Open Office on Android would be just impractical due to input methods and screen size, but there's no issue with architecture or memory. It would definitely make sense on a bigger screen, such as the iPad's. In fact, the Open Office team stated [mascobz.com] the show-stopper for Open Office on iPad is its extremely closed OS and app store, nothing about hardware. So the idea of Open Office on an Android tablet (when somebody makes it) isn't that far-fetched.

Re:Give me an x86 phone...who cares? (3, Interesting)

sznupi (719324) | more than 4 years ago | (#32474310)

Mobile usages are limited by available battery technology at least as much as processing power; and the former moves forward much slower. Process lead of Intel doesn't quite work the same as before in this case...

Sure, there's one future, unreleased, next year Intel product [arstechnica.com] ; as you can see from the article, basically "smartphones only", no Win for you or generic Linux distro (not a big deal so far). But now it gets interesting..."southbridge" has "system controller/32 bit risc" - would be surprising if that's not some ARM (plus at least another one in radio interface; that's already probably more ARM cores than x86 ones, to keep power consumption at merely acceptable levels; Intel just couldn't do it without ARM). Less efficient and more expensive multichip solution (and of course other manufacturers are expected to make this effort, for miniscule portion of the market...while Intel doesn't risk anything; but anyway, there are no announcements - while phones would need to get certs quite some time before release; Android players have no incentive to switch; Apple has none, either, considering their inhouse ARM team; Samsung goes its own way, their own SoCs; Nokia devices with MeeGo are an uberniche product - they will certainly ride on Symbian for a long time)

Plus Intel doesn't even tell everything - they show those nice power usage numbers only in scenarios...when x86 core is idling; when the "supporting" hardware (with a great help of ARM cores :D ) does the real work. Power usage when x86 is doing something intensive (using its "impressive" speed) is strangely absent...

It will be still probably around an order of magnitude difference. Plus ARM won't stand still, look at the progress in the past decade from, say, ARM7TDMI to latest Cortex.
Again - a progress constrained by battery technology; Intel offering doesn't help that, quite the contrary - their greatest strength, process shrinking, no longer works quite the way as before.

BTW, how is the i960 or Itanium going?

Re:Give me an x86 phone...who cares? (1)

Greyfox (87712) | more than 4 years ago | (#32475540)

Yeah. The sprint's HTC Evo is sexy, but it sucks the battery down like nobody's business. You're going to want to carry the charger cable with the phone. What we need is one of those plutonium power cells like the one they put in Voyager. Then your battery would last 20+ years! Disposal would be a bitch, though...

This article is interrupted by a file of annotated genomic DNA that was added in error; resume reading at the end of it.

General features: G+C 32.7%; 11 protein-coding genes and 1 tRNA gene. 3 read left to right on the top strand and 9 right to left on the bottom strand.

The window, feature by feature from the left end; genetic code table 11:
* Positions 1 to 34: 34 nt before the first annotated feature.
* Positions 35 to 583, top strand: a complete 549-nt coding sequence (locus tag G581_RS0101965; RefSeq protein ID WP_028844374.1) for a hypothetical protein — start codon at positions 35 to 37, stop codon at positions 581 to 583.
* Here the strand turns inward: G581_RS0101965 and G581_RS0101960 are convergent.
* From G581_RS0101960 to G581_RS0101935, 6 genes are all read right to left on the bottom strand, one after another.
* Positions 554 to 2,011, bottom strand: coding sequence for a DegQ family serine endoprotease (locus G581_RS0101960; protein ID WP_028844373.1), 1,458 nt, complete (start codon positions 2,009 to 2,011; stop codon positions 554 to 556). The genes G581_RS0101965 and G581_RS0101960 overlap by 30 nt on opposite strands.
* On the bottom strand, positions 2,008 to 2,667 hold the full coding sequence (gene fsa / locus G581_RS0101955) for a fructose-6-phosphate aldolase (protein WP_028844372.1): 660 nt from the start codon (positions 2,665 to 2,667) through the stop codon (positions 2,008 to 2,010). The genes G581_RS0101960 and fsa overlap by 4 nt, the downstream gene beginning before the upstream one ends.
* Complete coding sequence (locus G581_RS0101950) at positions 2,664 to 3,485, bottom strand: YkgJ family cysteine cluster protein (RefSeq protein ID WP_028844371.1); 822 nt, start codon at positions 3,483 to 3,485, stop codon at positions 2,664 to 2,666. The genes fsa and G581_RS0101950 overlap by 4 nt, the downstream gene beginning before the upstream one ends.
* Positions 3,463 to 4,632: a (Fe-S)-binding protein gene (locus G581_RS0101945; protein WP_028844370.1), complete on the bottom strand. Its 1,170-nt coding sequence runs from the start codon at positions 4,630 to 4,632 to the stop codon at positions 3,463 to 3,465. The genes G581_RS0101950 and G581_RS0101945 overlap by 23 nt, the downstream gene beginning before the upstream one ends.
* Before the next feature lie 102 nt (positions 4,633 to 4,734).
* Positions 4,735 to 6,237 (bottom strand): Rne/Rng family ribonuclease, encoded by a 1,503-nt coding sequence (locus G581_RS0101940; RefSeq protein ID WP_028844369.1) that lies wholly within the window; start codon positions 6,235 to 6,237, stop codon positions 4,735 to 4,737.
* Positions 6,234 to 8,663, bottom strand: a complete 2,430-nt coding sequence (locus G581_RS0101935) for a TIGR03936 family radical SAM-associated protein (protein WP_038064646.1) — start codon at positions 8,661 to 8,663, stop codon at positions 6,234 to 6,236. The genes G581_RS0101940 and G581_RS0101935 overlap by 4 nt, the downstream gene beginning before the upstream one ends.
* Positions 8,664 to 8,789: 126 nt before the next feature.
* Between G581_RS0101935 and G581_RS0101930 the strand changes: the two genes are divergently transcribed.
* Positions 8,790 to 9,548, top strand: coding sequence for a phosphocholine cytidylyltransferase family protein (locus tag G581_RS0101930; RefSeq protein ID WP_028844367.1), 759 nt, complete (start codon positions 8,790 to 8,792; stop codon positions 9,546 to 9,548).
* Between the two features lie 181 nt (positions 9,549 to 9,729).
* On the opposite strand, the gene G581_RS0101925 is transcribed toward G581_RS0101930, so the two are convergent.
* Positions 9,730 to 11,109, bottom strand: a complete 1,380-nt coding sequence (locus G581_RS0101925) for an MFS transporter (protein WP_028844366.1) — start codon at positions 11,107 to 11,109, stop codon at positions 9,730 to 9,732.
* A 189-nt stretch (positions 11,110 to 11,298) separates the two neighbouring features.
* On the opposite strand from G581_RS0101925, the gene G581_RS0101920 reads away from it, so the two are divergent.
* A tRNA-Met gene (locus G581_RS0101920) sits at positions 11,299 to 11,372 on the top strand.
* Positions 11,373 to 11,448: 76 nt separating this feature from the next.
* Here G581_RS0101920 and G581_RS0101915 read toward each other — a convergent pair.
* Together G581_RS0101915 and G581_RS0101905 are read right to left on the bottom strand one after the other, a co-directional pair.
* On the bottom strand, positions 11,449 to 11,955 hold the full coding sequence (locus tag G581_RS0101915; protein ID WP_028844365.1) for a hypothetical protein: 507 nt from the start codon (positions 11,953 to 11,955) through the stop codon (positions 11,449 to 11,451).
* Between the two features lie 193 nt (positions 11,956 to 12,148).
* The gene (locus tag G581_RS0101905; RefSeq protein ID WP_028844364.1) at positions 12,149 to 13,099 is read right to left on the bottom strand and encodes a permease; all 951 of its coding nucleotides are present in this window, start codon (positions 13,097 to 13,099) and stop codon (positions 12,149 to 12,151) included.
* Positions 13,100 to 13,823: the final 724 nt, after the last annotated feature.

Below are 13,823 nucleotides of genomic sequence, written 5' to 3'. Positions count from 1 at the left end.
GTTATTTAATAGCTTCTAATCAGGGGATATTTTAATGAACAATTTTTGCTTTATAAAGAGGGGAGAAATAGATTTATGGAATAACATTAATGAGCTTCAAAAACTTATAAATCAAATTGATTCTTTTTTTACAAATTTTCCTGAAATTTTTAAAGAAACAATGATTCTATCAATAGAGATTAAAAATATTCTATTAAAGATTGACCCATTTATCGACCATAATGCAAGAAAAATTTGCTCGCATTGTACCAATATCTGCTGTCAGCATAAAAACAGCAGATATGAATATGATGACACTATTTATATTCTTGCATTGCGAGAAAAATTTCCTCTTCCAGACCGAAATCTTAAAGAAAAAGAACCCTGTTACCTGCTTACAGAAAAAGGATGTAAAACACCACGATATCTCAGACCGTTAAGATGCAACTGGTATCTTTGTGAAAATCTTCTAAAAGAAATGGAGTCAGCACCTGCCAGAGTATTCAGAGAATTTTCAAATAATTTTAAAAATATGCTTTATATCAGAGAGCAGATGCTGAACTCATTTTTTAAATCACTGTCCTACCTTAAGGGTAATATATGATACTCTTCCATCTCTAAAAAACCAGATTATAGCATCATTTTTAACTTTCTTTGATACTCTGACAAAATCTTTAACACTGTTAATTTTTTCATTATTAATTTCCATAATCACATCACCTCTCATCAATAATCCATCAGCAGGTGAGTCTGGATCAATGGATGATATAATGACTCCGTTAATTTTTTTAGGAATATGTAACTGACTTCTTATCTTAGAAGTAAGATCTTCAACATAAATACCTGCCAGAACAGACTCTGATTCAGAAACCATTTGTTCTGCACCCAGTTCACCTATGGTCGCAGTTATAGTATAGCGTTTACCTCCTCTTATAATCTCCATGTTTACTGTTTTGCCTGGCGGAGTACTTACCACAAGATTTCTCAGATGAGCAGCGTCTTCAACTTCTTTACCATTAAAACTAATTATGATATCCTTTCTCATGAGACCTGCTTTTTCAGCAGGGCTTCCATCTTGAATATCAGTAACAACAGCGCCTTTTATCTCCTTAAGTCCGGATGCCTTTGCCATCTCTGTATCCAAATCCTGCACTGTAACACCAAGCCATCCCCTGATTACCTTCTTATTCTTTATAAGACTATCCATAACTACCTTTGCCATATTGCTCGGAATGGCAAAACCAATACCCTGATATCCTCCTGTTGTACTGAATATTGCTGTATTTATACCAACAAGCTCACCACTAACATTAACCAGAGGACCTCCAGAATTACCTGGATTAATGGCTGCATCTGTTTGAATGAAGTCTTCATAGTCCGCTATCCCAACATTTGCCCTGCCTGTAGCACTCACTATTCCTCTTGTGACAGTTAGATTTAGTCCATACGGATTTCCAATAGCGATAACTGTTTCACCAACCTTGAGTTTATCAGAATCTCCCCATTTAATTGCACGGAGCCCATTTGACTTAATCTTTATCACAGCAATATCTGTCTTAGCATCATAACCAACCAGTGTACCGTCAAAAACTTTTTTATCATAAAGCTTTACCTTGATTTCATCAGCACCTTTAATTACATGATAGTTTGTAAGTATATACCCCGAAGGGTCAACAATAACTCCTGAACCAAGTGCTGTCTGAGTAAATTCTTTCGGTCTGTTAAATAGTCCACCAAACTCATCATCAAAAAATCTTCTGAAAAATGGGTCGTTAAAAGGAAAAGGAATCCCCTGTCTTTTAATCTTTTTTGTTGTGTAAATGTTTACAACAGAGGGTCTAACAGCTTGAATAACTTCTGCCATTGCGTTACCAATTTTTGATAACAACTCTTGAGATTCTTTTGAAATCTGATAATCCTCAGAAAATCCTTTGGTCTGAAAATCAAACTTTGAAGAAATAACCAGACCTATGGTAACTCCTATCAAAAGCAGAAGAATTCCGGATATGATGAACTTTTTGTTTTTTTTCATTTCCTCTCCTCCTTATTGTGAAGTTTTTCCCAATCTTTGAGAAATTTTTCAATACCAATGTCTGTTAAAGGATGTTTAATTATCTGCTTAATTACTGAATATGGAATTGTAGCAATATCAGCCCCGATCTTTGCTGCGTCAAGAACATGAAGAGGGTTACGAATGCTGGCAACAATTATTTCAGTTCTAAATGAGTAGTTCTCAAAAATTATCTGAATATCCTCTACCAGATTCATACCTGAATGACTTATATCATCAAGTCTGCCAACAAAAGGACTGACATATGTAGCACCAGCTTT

Re:Give me an x86 phone...BAD MOVE (1)

gilesjuk (604902) | more than 4 years ago | (#32474404)

People have tried x86 processors, the Intel Atom and found they just aren't suited to a mobile device like a tablet or smartphone. The battery life just wasn't good enough.

Re:Give me an x86 phone...BAD MOVE (2, Interesting)

obarthelemy (160321) | more than 4 years ago | (#32474460)

Regarding Open Office on Android: Android Tablets are coming, Android phones take a BT keyboard, and some have video out...

Regarding Win7 and other regular OSes on mobiles: it may be impossible to get Win7 to be energy efficient, and keep the oodles of power-sucking services (and the basic architecture) of that server/desktop OS. Unlickily, those are probably required for compatibility.

Regarding x86 mobile: x86 was never designed as a low-power, high-efficiency CPU. Attempts to backport that are somewhat succesful, but I can't imagine x86 ever being as efficient as ARM cores that have been designed from the ground up to be precisely that. The one advantage Intel has is process technologies. See http://netbooked.net/blog/arm-vs-atom-size-vs-power-vs-performance/ [netbooked.net] for a biased source :-p

Other than that, I agree with you. Oh, wait ...

Re:Give me an x86 phone...BAD MOVE (1)

wgoodman (1109297) | more than 4 years ago | (#32474334)

Uhm.. as much as i really dislike Apple, I feel obligated to point out that the iphone/pad run stripped down versions of OSX. Apple just removed a bunch of the crap that doesn't need to be there.

Re:Give me an x86 phone...BAD MOVE (1)

Russellkhan (570824) | more than 4 years ago | (#32475316)

Can you link some evidence of this? I've looked around and haven't found anything other than Apple (I think it was Steve Jobs, but can't remember clearly enough to say for sure) claiming it's OS X.

Re:Give me an x86 phone...BAD MOVE (1)

sznupi (719324) | more than 4 years ago | (#32475476)

Well, it does have at least very close underlying OS, similar libs used for usermode apps, etc. Does not make it full OSX of course; is not that different from what Android or, especially, MeeGo do.

Re:Give me an x86 phone...BAD MOVE (1)

catmistake (814204) | more than 4 years ago | (#32475520)